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Please use this identifier to cite or link to this item: http://bura.brunel.ac.uk/handle/2438/4907

Title: Late Little Ice Age palaeoenvironmental records from the Anzali and Amirkola Lagoons (south Caspian Sea): Vegetation and sea level changes
Authors: Leroy, SAG
Lahijani, H
Djamali, M
Naqinezhad, A
Moghadam, MV
Arpe, K
Shah-Hosseini, M
Hosseindoust, M
Miller, Ch S
Tavakoli, V
Habibi, P
Naderi, M
Keywords: Little Ice Age
Pollen
Dinocysts
Sea level
Vegetation
Caspian Sea
Publication Date: 2011
Publisher: Elsevier
Citation: Palaeogeography, Palaeoclimatology, Palaeoecology 302(3-4): 415-434, Mar 2011
Abstract: Two internationally important Ramsar lagoons on the south coast of the Caspian Sea (CS) have been studied by palynology on short sediment cores for palaeoenvironmental and palaeoclimatic investigations. The sites lie within a small area of very high precipitation in a region that is otherwise dry. Vegetation surveys and geomorphological investigations have been used to provide a background to a multidisciplinary interpretation of the two sequences covering the last four centuries. In the small lagoon of Amirkola, the dense alder forested wetland has been briefly disturbed by fire, followed by the expansion of rice paddies from AD1720 to 1800. On the contrary, the terrestrial vegetation reflecting the diversity of the Hyrcanian vegetation around the lagoon of Anzali remained fairly complacent over time. The dinocyst and non-pollen palynomorph assemblages, revealing changes that have occurred in water salinity and water levels, indicate a high stand during the late Little Ice Age (LIA), from AD < 1620 to 1800–1830. In Amirkola, the lagoon spit remained intact over time, whereas in Anzali it broke into barrier islands during the late LIA, which merged into a spit during the subsequent sea level drop. A high population density and infrastructure prevented renewed breaking up of the spit when sea level reached its maximum (AD1995). Similar to other sites in the region around the southern CS, these two lagoonal investigations indicate that the LIA had a higher sea level as a result of more rainfall in the drainage basin of the CS.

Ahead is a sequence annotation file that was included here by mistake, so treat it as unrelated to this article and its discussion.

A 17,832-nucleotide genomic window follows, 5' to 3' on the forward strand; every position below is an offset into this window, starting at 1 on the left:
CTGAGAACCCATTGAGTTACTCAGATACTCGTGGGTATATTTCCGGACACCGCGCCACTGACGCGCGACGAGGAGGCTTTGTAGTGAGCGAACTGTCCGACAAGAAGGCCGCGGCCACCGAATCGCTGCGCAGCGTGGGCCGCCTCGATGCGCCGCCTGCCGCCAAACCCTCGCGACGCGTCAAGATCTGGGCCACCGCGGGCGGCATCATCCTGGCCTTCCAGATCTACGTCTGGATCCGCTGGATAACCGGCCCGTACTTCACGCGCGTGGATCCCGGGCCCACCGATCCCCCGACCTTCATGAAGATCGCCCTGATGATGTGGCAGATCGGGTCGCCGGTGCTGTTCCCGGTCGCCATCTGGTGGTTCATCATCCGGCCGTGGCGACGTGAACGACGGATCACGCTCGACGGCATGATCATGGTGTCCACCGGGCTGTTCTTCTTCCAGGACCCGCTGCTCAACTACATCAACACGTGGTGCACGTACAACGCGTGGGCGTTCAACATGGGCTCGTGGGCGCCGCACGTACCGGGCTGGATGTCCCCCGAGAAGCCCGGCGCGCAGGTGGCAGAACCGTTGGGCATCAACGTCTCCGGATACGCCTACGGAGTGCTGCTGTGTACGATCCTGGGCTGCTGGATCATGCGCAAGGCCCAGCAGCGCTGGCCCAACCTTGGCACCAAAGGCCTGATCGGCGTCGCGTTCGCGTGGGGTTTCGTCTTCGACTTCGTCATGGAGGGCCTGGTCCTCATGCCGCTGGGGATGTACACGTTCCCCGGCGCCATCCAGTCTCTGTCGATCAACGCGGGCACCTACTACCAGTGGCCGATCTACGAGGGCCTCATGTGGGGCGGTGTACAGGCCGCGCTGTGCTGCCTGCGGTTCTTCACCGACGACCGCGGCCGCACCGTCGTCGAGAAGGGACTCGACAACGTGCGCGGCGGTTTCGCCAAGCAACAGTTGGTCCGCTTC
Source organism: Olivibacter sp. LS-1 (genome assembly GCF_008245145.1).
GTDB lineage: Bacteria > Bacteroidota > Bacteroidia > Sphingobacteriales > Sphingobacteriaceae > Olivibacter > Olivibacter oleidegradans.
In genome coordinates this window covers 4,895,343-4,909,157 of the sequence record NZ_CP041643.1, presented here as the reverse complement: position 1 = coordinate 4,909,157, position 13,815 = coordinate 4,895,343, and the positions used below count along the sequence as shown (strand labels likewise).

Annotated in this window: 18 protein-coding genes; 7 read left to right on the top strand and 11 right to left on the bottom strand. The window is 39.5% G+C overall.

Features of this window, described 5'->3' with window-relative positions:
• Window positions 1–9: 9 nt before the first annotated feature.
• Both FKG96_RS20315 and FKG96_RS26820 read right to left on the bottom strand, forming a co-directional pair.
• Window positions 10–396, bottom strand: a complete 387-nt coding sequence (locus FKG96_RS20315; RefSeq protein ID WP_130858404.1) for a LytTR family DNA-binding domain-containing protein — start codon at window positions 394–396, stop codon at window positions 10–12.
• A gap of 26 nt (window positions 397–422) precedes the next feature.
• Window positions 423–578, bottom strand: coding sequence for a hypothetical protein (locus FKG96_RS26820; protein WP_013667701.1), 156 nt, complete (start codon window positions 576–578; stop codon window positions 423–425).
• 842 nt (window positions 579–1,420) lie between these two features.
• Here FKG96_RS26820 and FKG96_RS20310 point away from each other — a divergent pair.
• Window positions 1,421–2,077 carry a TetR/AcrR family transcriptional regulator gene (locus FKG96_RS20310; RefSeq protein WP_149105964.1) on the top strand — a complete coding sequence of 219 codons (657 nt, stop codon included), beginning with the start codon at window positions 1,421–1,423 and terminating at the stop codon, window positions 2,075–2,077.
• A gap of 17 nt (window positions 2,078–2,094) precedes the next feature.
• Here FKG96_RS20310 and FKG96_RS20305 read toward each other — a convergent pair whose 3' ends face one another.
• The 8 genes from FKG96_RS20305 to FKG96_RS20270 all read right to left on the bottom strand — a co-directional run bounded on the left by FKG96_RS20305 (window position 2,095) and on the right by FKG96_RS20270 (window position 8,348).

Description: This is a postprint version of the article. The official published article can be found from the link below - Copyright @ 2011 Elsevier Ltd.
Sponsorship: The coring and the sedimentological analyses were funded by the Iranian National Institute for Oceanography in the framework of a research project entitled “Investigation of the Holocene sediment along the Iranian coast of Caspian Sea: central Guilan”. The radiocarbon date of core HCGL02 was funded by V. Andrieu (Europôle Méditerranéen de l'Arbois, France) and that of core HCGA04 by Brunel University.
URI: http://bura.brunel.ac.uk/handle/2438/4907
DOI: http://dx.doi.org/10.1016/j.palaeo.2011.02.002
ISSN: 0031-0182
Appears in Collections:Institute for the Environment Research Papers
Health Economics Research Group (HERG)

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